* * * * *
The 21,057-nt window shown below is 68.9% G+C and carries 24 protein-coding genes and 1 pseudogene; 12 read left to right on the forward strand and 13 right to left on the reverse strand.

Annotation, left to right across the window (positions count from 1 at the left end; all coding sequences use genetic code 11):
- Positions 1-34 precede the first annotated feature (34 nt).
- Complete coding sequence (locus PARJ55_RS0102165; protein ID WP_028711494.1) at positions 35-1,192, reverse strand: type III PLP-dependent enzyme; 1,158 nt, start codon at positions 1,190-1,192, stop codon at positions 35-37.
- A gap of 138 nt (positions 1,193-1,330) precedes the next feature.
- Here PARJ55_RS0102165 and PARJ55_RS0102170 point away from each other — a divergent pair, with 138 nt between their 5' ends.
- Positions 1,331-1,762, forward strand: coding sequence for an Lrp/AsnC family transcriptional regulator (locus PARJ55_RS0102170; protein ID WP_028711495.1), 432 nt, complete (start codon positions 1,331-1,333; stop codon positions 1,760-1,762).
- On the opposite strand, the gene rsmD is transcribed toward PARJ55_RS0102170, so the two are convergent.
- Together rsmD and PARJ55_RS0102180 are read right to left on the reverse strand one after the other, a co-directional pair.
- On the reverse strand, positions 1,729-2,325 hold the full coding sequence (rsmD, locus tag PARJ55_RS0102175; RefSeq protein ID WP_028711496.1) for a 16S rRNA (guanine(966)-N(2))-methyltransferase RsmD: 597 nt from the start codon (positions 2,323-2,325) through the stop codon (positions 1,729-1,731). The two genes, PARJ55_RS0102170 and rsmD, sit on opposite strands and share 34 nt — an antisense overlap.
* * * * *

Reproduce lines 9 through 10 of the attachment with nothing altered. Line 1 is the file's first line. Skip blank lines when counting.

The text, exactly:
- Together rsmD and PARJ55_RS0102180 are read right to left on the reverse strand one after the other, a co-directional pair.
- On the reverse strand, positions 1,729-2,325 hold the full coding sequence (rsmD, locus tag PARJ55_RS0102175; RefSeq protein ID WP_028711496.1) for a 16S rRNA (guanine(966)-N(2))-methyltransferase RsmD: 597 nt from the start codon (positions 2,323-2,325) through the stop codon (positions 1,729-1,731). The two genes, PARJ55_RS0102170 and rsmD, sit on opposite strands and share 34 nt — an antisense overlap.